19 January 2012
Greetings Apartment Industry Colleagues:
It was pointed out to me recently by a reader that the tone of this column has taken a decidedly morose turn. Gloom, doom, disaster and crisis seem to dominate with little attention to some of the more positive goings on in Washington, D.C.
After reviewing past installments, I have to agree that I may have been overtaken by the general malaise that permeates the nation's Capital these days. Though the New Year is still a month out, I resolve to turn my literary frown right-side up in these monthly missives.
By now you know that the Joint Select Committee on Deficit Reduction (Supercommittee) was unsuccessful in reaching an agreement on a $1.2 trillion deficit reduction package. Despite the valiant efforts of many Committee members, the pressure to maintain ideological purity when it came either to taxes or entitlement spending was too much to overcome.
Technically, this means that the automatic budget cuts (also called sequestration) will go into effect in January 2013; however, Congress wisely gave itself this one-year buffer to regroup if the Supercommittee could not reach an agreement.
Thus, an opportunity for greatness presents itself to the Congress to snatch victory from the jaws of defeat and come up with a bipartisan agreement on deficit reduction. While certainly not easy in an election year, there remains strong motivation to avoid sequestration.
Give members of Congress credit—when they set themselves up to deliver victories for the American public, they do so in a big way. Not only must they deal with the deficit reduction issue, but they also have a significant stack of other business which carries a December deadline.
Funding for the federal government ran out on December 16, so some agreement on 2012 appropriations bills must be reached or another extension of 2011 funding (continuing resolution) must be passed to keep the government running.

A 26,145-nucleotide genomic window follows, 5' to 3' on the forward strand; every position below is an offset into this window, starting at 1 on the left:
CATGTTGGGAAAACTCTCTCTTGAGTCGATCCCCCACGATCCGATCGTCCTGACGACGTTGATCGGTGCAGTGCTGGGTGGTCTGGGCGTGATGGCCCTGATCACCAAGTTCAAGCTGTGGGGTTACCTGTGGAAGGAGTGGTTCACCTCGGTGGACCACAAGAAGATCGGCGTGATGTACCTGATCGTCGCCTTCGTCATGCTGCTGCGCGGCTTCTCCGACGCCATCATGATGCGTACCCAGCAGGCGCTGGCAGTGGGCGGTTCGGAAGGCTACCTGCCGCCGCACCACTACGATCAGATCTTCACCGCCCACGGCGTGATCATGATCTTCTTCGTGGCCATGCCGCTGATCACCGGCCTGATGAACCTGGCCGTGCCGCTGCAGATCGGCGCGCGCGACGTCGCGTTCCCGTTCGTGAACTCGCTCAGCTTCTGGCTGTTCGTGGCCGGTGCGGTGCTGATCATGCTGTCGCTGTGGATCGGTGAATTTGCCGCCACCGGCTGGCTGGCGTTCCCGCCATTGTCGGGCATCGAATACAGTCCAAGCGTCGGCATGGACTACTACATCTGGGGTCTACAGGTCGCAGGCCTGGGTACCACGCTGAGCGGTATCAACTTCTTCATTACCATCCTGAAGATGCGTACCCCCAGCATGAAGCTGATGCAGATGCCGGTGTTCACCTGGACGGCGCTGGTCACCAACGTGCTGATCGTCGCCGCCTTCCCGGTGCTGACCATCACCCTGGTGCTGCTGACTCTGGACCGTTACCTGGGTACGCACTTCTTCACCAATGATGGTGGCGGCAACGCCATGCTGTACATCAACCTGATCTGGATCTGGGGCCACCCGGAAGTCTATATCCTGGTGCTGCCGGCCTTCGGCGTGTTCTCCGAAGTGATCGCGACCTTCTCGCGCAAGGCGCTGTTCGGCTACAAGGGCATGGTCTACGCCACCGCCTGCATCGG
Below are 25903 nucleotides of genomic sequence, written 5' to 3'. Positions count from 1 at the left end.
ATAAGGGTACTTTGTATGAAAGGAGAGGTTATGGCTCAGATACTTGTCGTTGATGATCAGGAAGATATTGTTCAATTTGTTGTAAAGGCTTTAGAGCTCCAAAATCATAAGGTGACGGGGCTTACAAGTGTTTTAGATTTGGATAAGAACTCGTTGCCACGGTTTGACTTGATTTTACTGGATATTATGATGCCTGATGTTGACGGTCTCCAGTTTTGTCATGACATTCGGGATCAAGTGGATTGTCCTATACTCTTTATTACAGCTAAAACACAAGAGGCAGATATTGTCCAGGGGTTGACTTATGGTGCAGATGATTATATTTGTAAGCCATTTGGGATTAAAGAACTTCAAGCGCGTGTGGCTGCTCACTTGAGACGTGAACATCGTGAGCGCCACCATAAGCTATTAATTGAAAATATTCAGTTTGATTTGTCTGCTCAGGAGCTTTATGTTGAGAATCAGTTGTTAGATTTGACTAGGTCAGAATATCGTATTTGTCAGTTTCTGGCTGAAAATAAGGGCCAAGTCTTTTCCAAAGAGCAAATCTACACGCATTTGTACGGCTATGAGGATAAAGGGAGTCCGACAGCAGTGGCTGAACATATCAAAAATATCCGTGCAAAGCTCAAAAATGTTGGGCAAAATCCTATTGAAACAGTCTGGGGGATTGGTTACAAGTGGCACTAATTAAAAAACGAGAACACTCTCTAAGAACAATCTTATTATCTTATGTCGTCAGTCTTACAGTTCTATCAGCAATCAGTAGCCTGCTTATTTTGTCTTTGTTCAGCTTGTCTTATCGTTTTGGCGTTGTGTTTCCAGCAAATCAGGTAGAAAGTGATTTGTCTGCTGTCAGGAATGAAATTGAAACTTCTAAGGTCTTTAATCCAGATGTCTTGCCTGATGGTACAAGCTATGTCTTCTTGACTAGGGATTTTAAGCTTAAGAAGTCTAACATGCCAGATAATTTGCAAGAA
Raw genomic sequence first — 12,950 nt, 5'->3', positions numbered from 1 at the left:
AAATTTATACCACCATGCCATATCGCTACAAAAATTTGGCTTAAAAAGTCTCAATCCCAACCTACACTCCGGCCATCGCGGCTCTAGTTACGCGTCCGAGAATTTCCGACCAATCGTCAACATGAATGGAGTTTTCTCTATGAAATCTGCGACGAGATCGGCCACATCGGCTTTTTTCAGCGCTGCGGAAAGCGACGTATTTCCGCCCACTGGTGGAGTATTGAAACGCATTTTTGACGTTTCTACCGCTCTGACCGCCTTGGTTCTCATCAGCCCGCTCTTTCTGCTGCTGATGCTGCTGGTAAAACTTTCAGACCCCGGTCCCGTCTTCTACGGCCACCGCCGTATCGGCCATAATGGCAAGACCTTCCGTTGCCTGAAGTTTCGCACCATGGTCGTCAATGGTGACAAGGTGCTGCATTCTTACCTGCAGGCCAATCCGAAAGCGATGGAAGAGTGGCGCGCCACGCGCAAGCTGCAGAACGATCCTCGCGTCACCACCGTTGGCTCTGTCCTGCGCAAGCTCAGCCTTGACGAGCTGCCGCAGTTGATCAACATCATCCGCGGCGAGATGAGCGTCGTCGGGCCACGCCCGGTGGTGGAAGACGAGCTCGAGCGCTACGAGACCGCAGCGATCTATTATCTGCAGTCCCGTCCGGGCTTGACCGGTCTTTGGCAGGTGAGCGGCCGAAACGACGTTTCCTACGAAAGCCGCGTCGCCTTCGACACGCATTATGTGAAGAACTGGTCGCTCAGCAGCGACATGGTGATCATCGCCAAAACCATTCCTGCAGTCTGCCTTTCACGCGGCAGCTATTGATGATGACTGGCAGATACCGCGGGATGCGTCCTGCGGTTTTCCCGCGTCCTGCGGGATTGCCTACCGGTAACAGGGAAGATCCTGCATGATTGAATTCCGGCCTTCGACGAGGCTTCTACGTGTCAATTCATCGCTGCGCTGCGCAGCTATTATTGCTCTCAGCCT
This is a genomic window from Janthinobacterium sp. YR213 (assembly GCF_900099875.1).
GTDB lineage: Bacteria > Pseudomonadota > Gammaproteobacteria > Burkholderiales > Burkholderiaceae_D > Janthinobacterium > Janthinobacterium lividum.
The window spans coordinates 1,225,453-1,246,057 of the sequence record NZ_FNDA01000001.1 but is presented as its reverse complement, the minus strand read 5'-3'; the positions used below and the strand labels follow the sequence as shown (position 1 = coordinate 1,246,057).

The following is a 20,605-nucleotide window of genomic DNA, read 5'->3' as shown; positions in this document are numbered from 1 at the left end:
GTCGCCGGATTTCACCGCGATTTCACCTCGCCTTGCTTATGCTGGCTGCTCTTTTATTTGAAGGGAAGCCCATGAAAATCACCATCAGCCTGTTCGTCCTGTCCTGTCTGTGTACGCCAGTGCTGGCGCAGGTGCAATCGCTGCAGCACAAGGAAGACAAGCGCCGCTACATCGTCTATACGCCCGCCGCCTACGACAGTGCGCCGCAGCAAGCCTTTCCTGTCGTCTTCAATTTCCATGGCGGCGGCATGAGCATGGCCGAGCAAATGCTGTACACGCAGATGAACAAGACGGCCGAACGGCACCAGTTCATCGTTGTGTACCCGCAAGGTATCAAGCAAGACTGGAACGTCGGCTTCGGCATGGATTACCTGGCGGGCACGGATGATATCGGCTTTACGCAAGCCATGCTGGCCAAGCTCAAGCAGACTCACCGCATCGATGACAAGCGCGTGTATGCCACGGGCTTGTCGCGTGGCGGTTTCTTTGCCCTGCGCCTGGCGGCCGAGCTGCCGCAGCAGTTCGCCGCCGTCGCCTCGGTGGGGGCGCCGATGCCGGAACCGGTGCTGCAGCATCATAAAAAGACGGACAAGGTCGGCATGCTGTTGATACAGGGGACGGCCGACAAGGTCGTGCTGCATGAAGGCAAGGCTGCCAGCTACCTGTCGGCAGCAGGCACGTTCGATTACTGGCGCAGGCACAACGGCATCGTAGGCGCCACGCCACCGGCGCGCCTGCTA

As well, members must craft a plan to prevent a 27 percent cut in Medicare reimbursement to doctors which occurs at the end of the year. Finally, long-term unemployment benefits, the current payroll tax reduction and a long list of tax incentives for energy efficiency, research and development and even film and movie production all expire on December 31.
Taken together, these items carry a hefty price tag, so negotiations will be difficult. However, some members of Congress believe that the failure in the Supercommittee could actually spur the two parties to come together and show the country that they can govern and deal with the big issues.
On the home front, it is time to start planning for your visit to Washington, D.C., in March 2012 for the NAA Capitol Conference (March 11-14). Reaffirming once again that fate has an incredible sense of humor, we were given a new challenge in our planning efforts—the House of Representatives has added a week of recess during the month of March (only the second time this has happened in the past 12 years) and it falls during the week of Cap Con. This means that Representatives will not be in D.C. that week to meet with Cap Con participants. The Senate WILL be in session that week, however, and available for meetings
After evaluating all of the options (move the location; move the date; etc.) the NAA Executive Committee decided to leave the 2012 Capitol Conference on its current dates and in its current location (Omni Shoreham Hotel, Washington, D.C.). And, while members of the House will not be in town, there is much for the apartment industry to discuss with their staffs as well as members of the Senate.
The Capitol Conference is the only time each year when we come together as an industry to make our voices heard on Capitol Hill. In 2011, we broke records for Cap Con attendance and lobby day participation. Our goal is to keep that momentum going, so we are redoubling our efforts to make the Capitol Conference a must do for you and your fellow members in 2012.
Stay tuned for important updates to our agenda, speakers and other special events taking place during the conference. And, of course, if you have ideas for any aspect of the meeting, please let me know.
I will close with my usual thank you for patronizing this column. I hope that it has been of some value to you this year. To that, I want to add my thanks to all of the NAA affiliates and members for helping the NAA Government Affairs Department succeed this year in so many ways. The strength of our organization is a reflection of your dedication to the association and to the industry overall. Have a great month and happy holidays.